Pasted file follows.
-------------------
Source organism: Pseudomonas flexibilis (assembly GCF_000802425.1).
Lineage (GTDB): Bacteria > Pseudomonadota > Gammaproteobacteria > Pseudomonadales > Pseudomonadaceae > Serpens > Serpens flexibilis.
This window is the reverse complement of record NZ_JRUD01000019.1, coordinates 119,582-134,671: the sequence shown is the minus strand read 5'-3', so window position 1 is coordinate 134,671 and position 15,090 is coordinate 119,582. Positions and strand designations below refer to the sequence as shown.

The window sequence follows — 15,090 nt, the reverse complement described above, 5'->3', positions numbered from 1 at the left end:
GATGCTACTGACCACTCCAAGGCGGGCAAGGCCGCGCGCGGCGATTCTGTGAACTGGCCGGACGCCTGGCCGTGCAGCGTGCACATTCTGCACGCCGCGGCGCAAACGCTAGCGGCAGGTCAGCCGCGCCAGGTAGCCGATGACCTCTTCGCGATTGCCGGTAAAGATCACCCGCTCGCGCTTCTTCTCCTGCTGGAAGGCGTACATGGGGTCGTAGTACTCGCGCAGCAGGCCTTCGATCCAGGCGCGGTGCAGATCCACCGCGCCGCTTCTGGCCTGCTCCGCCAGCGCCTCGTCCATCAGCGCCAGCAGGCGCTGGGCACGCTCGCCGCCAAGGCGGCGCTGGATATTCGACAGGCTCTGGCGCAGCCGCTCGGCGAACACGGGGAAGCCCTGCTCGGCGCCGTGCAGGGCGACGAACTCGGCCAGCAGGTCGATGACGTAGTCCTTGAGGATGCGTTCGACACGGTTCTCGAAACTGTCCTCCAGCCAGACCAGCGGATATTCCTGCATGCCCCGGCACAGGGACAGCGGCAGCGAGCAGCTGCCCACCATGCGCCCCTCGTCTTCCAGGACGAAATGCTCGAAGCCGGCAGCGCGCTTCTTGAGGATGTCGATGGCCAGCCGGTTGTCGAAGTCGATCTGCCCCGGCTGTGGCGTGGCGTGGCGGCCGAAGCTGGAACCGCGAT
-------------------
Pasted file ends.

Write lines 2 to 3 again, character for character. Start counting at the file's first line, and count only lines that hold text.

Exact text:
Lineage (GTDB): Bacteria > Pseudomonadota > Gammaproteobacteria > Pseudomonadales > Pseudomonadaceae > Serpens > Serpens flexibilis.
This window is the reverse complement of record NZ_JRUD01000019.1, coordinates 119,582-134,671: the sequence shown is the minus strand read 5'-3', so window position 1 is coordinate 134,671 and position 15,090 is coordinate 119,582. Positions and strand designations below refer to the sequence as shown.